Mercedes team members Ron Meadows and James Vowles have explained the impact Michael Schumacher had on the Brackley-based outfit and how he deserves some of the credit for helping lay the foundation for their present-day success.
The Silver Arrows returned as a works team in 2010 as they took over from 2009 title winners Brawn GP and caused quite the stir when it was announced that the great Michael Schumacher would return to the sport to partner Nico Rosberg.
In the three years between 2010 and 2012, however, the Mercs were not quite the front-runners on the grid with Red Bull enjoying a period of real dominance, and both Rosberg and Schumacher largely had to settle for points finishes at best.
The great man reminded us of what he could still do in spurts towards the end of his second spell, though, with a spell-binding pole lap in Monaco in 2012 that was ultimately pushed back by a grid-penalty he had had to carry over from the previous race.
Indeed, for Vowles, speaking to the Beyond the Grid podcast, it was a real sense of heartbreak that Schumacher didn’t get that particular shot at one final Grand Prix victory.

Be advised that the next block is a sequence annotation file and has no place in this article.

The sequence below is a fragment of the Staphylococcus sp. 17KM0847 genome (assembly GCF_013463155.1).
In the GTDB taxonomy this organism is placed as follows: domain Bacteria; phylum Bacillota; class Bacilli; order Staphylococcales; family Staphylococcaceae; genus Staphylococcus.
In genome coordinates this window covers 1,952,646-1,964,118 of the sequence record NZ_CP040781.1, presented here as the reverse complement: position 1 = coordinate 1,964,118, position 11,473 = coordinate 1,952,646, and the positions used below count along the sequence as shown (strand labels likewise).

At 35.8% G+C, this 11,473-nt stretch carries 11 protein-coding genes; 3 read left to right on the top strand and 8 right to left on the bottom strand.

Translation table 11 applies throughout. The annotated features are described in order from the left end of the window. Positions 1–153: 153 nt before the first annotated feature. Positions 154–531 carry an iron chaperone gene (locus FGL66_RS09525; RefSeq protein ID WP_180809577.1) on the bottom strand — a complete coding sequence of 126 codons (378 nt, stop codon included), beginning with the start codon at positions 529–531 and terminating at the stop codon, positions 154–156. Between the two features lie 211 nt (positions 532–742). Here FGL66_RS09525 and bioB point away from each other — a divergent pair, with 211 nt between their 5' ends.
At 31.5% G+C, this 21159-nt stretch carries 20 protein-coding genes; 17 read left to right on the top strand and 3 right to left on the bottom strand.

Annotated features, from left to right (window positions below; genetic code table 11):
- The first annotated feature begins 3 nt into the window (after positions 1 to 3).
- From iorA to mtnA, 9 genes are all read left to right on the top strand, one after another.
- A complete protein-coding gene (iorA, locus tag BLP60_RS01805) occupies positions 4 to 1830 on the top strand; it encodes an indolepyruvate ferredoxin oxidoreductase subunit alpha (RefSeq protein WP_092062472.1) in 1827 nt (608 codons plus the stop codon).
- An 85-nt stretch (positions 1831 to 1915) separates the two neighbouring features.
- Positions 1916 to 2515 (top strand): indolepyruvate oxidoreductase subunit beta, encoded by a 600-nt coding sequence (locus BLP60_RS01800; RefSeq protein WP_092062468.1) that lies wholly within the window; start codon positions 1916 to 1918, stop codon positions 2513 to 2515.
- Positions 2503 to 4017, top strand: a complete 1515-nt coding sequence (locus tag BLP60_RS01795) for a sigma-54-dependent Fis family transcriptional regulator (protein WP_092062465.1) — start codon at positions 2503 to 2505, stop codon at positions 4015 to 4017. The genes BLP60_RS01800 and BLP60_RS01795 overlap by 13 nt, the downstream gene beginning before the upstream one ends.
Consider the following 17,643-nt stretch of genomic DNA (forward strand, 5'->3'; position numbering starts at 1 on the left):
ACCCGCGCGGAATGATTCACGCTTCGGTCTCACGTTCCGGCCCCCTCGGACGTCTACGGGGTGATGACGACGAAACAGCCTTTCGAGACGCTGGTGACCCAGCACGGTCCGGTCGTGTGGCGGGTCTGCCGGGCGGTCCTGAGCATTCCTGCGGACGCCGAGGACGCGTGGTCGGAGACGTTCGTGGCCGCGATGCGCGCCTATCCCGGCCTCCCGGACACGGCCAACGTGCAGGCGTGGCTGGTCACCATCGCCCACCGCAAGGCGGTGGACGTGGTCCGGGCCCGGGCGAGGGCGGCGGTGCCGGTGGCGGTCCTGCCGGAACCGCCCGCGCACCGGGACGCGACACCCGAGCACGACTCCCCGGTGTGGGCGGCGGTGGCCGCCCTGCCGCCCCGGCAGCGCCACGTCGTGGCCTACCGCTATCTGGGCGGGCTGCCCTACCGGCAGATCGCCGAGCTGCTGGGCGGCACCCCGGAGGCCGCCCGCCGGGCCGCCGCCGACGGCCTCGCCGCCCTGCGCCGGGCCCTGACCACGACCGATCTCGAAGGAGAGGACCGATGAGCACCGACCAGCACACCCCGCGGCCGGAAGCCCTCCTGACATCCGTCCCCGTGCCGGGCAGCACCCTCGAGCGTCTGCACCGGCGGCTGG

“I was over the moon and I think it was one of the best laps he’d probably ever done in his life, but I was heartbroken, truly heartbroken for him that this is a guy that we all wanted.
“Around this table and within the factory – for him to win a race, because he deserved it frankly, and he put so much effort into the team and so much of his life into the team that it was payback for him and that was his opportunity through the year.
“And I was heartbroken with the fact that that one race was where he dropped back. I felt for him – I still feel now – he didn’t get all the results that he deserved give the amount he was putting in the team.”
Indeed, it was a sentiment echoed by all four Mercedes team members that were on the podcast.(Simon Cole, Andrew Shovlin, and Ron Meadows joining Vowles to look back at their years at Brackley since the BAR days in the late-90s,) with Meadows saying Schumacher deserves enormous credit for helping lay the foundations and forming the hard-working, professional culture that has teed up such immense success since 2014:
“Given how he helped us improve, I think certainly my biggest regret was not seeing Michael win a race for us, because he was a different level of driver we’d ever worked with at that point.
“I really believe we all wanted him to win. It didn’t happen. A couple of years later we couldn’t stop winning and he deserves some of that because the reason we’re winning today, a lot was down to him because he made us better.”
Schumacher bowed out of the sport at the end of 2012, bringing down a second curtain on a career that saw the most incredible highs during his peak years at Ferrari.